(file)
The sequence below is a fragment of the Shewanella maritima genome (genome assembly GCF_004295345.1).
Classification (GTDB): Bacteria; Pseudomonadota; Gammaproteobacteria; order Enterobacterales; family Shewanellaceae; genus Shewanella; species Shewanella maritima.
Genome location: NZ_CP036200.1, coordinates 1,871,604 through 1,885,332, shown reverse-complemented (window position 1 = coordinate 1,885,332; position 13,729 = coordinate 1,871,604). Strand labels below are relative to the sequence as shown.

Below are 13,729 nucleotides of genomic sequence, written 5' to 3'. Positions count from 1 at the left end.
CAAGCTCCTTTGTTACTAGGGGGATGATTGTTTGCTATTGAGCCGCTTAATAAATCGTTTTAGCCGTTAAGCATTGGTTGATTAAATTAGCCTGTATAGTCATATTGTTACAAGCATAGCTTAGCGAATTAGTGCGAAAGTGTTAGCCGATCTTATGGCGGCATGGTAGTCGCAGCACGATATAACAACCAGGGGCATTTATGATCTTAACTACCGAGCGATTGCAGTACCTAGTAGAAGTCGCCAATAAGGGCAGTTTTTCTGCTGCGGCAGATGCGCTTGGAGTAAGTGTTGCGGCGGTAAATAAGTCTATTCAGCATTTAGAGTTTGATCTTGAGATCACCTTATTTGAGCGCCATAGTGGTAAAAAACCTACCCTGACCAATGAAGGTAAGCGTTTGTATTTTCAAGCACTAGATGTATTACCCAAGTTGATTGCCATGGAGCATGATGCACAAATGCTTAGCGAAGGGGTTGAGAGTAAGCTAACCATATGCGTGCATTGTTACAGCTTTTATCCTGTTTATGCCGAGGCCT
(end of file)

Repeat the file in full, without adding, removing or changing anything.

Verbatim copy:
The sequence below is a fragment of the Shewanella maritima genome (genome assembly GCF_004295345.1).
Classification (GTDB): Bacteria; Pseudomonadota; Gammaproteobacteria; order Enterobacterales; family Shewanellaceae; genus Shewanella; species Shewanella maritima.
Genome location: NZ_CP036200.1, coordinates 1,871,604 through 1,885,332, shown reverse-complemented (window position 1 = coordinate 1,885,332; position 13,729 = coordinate 1,871,604). Strand labels below are relative to the sequence as shown.

Below are 13,729 nucleotides of genomic sequence, written 5' to 3'. Positions count from 1 at the left end.
CAAGCTCCTTTGTTACTAGGGGGATGATTGTTTGCTATTGAGCCGCTTAATAAATCGTTTTAGCCGTTAAGCATTGGTTGATTAAATTAGCCTGTATAGTCATATTGTTACAAGCATAGCTTAGCGAATTAGTGCGAAAGTGTTAGCCGATCTTATGGCGGCATGGTAGTCGCAGCACGATATAACAACCAGGGGCATTTATGATCTTAACTACCGAGCGATTGCAGTACCTAGTAGAAGTCGCCAATAAGGGCAGTTTTTCTGCTGCGGCAGATGCGCTTGGAGTAAGTGTTGCGGCGGTAAATAAGTCTATTCAGCATTTAGAGTTTGATCTTGAGATCACCTTATTTGAGCGCCATAGTGGTAAAAAACCTACCCTGACCAATGAAGGTAAGCGTTTGTATTTTCAAGCACTAGATGTATTACCCAAGTTGATTGCCATGGAGCATGATGCACAAATGCTTAGCGAAGGGGTTGAGAGTAAGCTAACCATATGCGTGCATTGTTACAGCTTTTATCCTGTTTATGCCGAGGCCT